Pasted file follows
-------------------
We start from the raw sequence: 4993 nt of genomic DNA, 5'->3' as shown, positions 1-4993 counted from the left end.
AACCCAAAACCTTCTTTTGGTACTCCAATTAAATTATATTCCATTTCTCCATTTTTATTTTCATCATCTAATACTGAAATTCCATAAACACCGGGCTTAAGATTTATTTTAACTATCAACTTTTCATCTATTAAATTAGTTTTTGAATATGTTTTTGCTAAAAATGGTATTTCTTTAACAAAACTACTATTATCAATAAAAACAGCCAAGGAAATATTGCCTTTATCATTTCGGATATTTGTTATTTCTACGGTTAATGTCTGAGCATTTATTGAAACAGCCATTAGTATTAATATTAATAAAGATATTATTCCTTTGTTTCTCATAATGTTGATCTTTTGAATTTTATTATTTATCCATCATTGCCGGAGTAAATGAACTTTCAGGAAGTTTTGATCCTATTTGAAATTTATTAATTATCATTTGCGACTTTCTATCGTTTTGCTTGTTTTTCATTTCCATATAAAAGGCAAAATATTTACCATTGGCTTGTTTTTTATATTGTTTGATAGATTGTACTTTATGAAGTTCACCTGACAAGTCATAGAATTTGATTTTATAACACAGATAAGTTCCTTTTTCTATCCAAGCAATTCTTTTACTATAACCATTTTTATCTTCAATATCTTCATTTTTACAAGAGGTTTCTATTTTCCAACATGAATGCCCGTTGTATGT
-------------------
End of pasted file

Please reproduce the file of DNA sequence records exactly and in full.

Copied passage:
We start from the raw sequence: 4993 nt of genomic DNA, 5'->3' as shown, positions 1-4993 counted from the left end.
AACCCAAAACCTTCTTTTGGTACTCCAATTAAATTATATTCCATTTCTCCATTTTTATTTTCATCATCTAATACTGAAATTCCATAAACACCGGGCTTAAGATTTATTTTAACTATCAACTTTTCATCTATTAAATTAGTTTTTGAATATGTTTTTGCTAAAAATGGTATTTCTTTAACAAAACTACTATTATCAATAAAAACAGCCAAGGAAATATTGCCTTTATCATTTCGGATATTTGTTATTTCTACGGTTAATGTCTGAGCATTTATTGAAACAGCCATTAGTATTAATATTAATAAAGATATTATTCCTTTGTTTCTCATAATGTTGATCTTTTGAATTTTATTATTTATCCATCATTGCCGGAGTAAATGAACTTTCAGGAAGTTTTGATCCTATTTGAAATTTATTAATTATCATTTGCGACTTTCTATCGTTTTGCTTGTTTTTCATTTCCATATAAAAGGCAAAATATTTACCATTGGCTTGTTTTTTATATTGTTTGATAGATTGTACTTTATGAAGTTCACCTGACAAGTCATAGAATTTGATTTTATAACACAGATAAGTTCCTTTTTCTATCCAAGCAATTCTTTTACTATAACCATTTTTATCTTCAATATCTTCATTTTTACAAGAGGTTTCTATTTTCCAACATGAATGCCCGTTGTATGT